In the IT field, there’s a concept called “best practice”, which is the recommended policy, method, etc for a particular setting or action. In the perfect world, every system would conform to the accepted best practices in every respect. Reality isn’t always perfect, though, and there are often times when a sysadmin has to fall somewhere short of this goal. Some Internet Tough Guys will insist that their systems are rock-solid and superbly secured. That’s crap, we all have to cut corners. Sometimes it’s acceptable, sometimes it’s a BadThing™. This is the story of one of the (hopefully) acceptable times.
Last month, we noticed a few of our compute nodes stopped running jobs. Investigation showed they had filled their hard disks, apparently as the result of Condor jobs that had several gigabytes of output. No big problem, the job files were removed and the nodes were returned to service. Since this situation caused users jobs to fail, I wanted to find a way to prevent it, even if it was a pretty rare occurrence.
Fortunately for me, Condor has a lot of knobs (a.k.a. “ClassAds”) that can be turned. Two of the ClassAds that machines have are “Disk” and “TotalDisk”. Disk contains the amount of disk space (in KB) being used on the system. TotalDisk is, deceptively, the amount of free disk space. The Condor wiki contained a recipe for limiting the disk usage of Condor jobs, but it wasn’t quite what I wanted. The given configuration focused on the amount of disk being used, but I wanted to focus on the disk remaining. Why? We have over 2500 compute nodes, and the hard disk sizes are not uniform. My feeling is that if the resource is available, the users should be allowed to use it.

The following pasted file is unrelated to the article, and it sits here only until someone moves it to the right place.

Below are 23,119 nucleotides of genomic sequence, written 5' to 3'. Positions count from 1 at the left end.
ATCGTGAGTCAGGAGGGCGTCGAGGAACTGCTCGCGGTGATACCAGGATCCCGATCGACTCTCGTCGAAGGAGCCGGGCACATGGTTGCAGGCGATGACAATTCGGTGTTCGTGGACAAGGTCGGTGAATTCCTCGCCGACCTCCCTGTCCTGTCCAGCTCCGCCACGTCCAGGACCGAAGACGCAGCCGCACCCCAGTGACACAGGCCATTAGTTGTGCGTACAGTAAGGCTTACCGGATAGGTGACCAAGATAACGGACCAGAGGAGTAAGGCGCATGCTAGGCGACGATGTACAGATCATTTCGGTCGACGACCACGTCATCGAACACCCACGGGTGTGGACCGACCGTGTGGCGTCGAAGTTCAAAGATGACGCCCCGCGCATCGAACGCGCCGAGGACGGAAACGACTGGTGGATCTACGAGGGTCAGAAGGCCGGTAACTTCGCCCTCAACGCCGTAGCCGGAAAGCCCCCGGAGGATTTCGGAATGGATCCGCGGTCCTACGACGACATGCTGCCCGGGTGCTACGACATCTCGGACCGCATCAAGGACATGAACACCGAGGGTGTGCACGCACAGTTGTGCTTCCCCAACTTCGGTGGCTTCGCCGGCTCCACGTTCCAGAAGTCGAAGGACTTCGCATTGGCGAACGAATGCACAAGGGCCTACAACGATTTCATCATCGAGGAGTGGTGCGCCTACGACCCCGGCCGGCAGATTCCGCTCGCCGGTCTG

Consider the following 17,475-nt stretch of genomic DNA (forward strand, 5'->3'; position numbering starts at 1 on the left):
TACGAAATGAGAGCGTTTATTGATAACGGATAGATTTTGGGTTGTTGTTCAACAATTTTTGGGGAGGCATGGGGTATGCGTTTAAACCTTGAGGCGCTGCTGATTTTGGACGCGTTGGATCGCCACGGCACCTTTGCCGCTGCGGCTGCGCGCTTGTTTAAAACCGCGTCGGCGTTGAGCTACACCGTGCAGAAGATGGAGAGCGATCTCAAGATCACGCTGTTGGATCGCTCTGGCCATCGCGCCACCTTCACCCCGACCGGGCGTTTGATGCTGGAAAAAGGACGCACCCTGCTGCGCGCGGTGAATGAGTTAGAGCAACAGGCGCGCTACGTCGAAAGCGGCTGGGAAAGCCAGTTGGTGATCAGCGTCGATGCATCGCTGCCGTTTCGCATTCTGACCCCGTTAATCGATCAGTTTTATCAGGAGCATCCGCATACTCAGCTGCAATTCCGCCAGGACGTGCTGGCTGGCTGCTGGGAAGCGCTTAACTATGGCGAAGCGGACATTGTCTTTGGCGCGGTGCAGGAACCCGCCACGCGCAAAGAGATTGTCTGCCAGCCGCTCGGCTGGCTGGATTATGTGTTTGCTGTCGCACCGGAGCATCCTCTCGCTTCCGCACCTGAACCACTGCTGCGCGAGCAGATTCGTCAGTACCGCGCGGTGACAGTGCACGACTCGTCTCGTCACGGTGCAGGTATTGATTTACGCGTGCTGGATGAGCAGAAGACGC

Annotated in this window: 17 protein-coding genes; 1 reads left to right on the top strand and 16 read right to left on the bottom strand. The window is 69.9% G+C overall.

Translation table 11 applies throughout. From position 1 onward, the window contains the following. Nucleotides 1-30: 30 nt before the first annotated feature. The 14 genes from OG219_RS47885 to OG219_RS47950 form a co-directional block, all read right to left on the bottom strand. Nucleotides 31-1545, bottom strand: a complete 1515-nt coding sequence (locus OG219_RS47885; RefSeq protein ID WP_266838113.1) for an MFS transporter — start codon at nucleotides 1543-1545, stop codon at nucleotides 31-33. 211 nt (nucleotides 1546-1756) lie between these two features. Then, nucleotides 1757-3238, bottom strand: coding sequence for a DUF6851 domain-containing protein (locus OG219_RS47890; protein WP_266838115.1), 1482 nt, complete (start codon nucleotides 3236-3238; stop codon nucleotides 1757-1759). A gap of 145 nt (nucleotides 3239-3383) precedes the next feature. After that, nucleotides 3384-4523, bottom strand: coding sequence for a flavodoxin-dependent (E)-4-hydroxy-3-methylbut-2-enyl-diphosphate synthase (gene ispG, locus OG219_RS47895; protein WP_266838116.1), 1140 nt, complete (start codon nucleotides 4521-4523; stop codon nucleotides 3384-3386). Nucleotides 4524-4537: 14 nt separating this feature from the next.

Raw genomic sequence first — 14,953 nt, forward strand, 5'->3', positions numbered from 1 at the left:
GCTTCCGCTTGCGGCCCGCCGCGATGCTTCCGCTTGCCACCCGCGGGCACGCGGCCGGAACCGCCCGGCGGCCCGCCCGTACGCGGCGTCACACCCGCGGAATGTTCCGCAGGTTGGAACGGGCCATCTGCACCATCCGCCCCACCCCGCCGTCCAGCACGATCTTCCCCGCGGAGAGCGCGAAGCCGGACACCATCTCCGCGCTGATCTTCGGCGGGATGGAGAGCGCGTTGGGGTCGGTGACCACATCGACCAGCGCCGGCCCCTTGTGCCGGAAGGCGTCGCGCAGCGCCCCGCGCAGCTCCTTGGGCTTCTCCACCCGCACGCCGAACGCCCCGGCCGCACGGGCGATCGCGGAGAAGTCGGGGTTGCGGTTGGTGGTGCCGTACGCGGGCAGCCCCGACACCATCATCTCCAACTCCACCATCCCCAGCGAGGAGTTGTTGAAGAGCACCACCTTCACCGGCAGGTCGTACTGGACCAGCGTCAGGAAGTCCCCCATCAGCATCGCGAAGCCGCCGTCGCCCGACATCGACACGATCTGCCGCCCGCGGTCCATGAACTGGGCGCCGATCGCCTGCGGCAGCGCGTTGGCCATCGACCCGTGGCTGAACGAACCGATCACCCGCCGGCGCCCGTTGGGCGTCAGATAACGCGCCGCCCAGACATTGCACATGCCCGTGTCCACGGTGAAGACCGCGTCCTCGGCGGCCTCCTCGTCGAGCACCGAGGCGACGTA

I used our “miner” cluster, located at one of the regional campuses to test my new policy settings. This is the system that had the problems, it has the smallest disks, and it doesn’t have as many users on the primary scheduling system. It seemed like the perfect test system. It took a few days of experimentation, but I finally got my configuration correct. The submit hosts would hold jobs if the free disk space on an execute host was less than 10 GB, but just in case the job didn’t get caught fast enough, the execute hosts would kick the job off when the free disk reached 5 GB.
Satisfied that I had it correct, I went to our change management board with a proposal to implement this policy on all of our systems. I committed the changes after one last test. A few hours later, it was time to go home. Almost immediately after I got on the bus, I got an e-mail from my office mate. Apparently, my changes resulted in everyone’s jobs being held. As soon as I got home, the laptop came out and it was time to try to fix things.
It didn’t take too long to figure out that a lot of the held jobs were landing on miner nodes. Since miner has nearly 900 cores and few regular users, a lot of jobs tend to land there. The only problem is that miner nodes have 40 GB hard disks. Our node configuration includes a 16 GB swap partition, which doesn’t leave a lot of space left for jobs. By the time the operating system and applications are installed, many of the miner nodes have about 10 GB of free space left. So every time a job would start writing to disk, it would get held, and a new job would land on the node. Before long, thousands of jobs were held.
The solution was either to forget it, or to remove all of the miner nodes (and the many thousands of compute hours they provide). I briefly experimented with setting the submit-side limits conditionally, but it started getting messy quickly. After discussing the problem with my manager, we agreed that it just wasn’t worth the effort for such an edge case. We left the execute-side protections in place (with a smaller cutoff) and got rid of the submit-side holds (since the submit-side checks are less frequent, lowering the threshold much would be functionally the same as not having them in place). And that’s one reason why it’s not always done the right way.
sidebar Why didn’t my testing catch this?
I mentioned that I did the testing on the miner cluster, and that it got a lot of jobs. Well, the submit nodes for that cluster are unused (really — my submissions were the only ones ever from those hosts), which made them a good candidate for testing that could possibly cause outages. Except that by doing that, I didn’t get a good enough feel for how many jobs were landing on miner, or how many would be held because of the disk limitations.